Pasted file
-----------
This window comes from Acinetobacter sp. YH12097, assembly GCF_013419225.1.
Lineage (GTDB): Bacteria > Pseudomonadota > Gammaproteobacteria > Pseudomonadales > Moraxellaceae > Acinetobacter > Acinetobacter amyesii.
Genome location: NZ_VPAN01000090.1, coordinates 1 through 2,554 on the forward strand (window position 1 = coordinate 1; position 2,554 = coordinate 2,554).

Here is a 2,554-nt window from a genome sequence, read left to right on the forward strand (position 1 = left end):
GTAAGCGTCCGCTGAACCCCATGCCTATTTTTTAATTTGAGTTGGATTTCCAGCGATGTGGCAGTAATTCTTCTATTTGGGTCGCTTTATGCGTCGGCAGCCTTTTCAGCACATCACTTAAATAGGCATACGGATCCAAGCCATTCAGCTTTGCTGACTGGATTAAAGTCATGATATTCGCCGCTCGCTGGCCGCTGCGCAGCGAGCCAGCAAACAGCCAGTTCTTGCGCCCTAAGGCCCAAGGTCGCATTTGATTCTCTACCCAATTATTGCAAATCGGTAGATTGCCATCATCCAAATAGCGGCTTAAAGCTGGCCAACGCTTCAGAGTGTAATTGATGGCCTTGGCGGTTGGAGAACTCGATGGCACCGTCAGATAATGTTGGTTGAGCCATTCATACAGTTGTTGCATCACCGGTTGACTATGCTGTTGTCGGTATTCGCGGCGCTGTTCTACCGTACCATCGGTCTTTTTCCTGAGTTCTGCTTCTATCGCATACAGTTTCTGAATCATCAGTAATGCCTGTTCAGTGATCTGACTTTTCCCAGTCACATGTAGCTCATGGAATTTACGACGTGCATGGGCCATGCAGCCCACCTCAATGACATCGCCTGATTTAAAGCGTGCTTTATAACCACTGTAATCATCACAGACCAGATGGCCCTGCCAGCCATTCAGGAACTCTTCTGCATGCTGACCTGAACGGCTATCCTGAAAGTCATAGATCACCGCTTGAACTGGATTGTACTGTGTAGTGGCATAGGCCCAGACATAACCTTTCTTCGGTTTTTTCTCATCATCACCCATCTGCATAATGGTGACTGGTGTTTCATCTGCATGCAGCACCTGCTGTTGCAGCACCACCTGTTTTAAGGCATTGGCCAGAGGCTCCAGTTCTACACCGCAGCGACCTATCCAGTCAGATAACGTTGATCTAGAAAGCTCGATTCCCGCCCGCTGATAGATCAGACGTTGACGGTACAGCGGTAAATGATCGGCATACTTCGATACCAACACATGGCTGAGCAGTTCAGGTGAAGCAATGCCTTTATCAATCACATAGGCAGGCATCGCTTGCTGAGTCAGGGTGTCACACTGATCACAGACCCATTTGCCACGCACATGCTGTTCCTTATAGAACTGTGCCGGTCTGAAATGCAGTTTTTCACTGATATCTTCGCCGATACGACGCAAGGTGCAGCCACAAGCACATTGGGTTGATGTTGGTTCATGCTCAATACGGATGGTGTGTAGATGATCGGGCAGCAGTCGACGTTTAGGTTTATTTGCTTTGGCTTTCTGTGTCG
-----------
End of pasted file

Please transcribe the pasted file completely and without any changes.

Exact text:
This window comes from Acinetobacter sp. YH12097, assembly GCF_013419225.1.
Lineage (GTDB): Bacteria > Pseudomonadota > Gammaproteobacteria > Pseudomonadales > Moraxellaceae > Acinetobacter > Acinetobacter amyesii.
Genome location: NZ_VPAN01000090.1, coordinates 1 through 2,554 on the forward strand (window position 1 = coordinate 1; position 2,554 = coordinate 2,554).

Here is a 2,554-nt window from a genome sequence, read left to right on the forward strand (position 1 = left end):
GTAAGCGTCCGCTGAACCCCATGCCTATTTTTTAATTTGAGTTGGATTTCCAGCGATGTGGCAGTAATTCTTCTATTTGGGTCGCTTTATGCGTCGGCAGCCTTTTCAGCACATCACTTAAATAGGCATACGGATCCAAGCCATTCAGCTTTGCTGACTGGATTAAAGTCATGATATTCGCCGCTCGCTGGCCGCTGCGCAGCGAGCCAGCAAACAGCCAGTTCTTGCGCCCTAAGGCCCAAGGTCGCATTTGATTCTCTACCCAATTATTGCAAATCGGTAGATTGCCATCATCCAAATAGCGGCTTAAAGCTGGCCAACGCTTCAGAGTGTAATTGATGGCCTTGGCGGTTGGAGAACTCGATGGCACCGTCAGATAATGTTGGTTGAGCCATTCATACAGTTGTTGCATCACCGGTTGACTATGCTGTTGTCGGTATTCGCGGCGCTGTTCTACCGTACCATCGGTCTTTTTCCTGAGTTCTGCTTCTATCGCATACAGTTTCTGAATCATCAGTAATGCCTGTTCAGTGATCTGACTTTTCCCAGTCACATGTAGCTCATGGAATTTACGACGTGCATGGGCCATGCAGCCCACCTCAATGACATCGCCTGATTTAAAGCGTGCTTTATAACCACTGTAATCATCACAGACCAGATGGCCCTGCCAGCCATTCAGGAACTCTTCTGCATGCTGACCTGAACGGCTATCCTGAAAGTCATAGATCACCGCTTGAACTGGATTGTACTGTGTAGTGGCATAGGCCCAGACATAACCTTTCTTCGGTTTTTTCTCATCATCACCCATCTGCATAATGGTGACTGGTGTTTCATCTGCATGCAGCACCTGCTGTTGCAGCACCACCTGTTTTAAGGCATTGGCCAGAGGCTCCAGTTCTACACCGCAGCGACCTATCCAGTCAGATAACGTTGATCTAGAAAGCTCGATTCCCGCCCGCTGATAGATCAGACGTTGACGGTACAGCGGTAAATGATCGGCATACTTCGATACCAACACATGGCTGAGCAGTTCAGGTGAAGCAATGCCTTTATCAATCACATAGGCAGGCATCGCTTGCTGAGTCAGGGTGTCACACTGATCACAGACCCATTTGCCACGCACATGCTGTTCCTTATAGAACTGTGCCGGTCTGAAATGCAGTTTTTCACTGATATCTTCGCCGATACGACGCAAGGTGCAGCCACAAGCACATTGGGTTGATGTTGGTTCATGCTCAATACGGATGGTGTGTAGATGATCGGGCAGCAGTCGACGTTTAGGTTTATTTGCTTTGGCTTTCTGTGTCG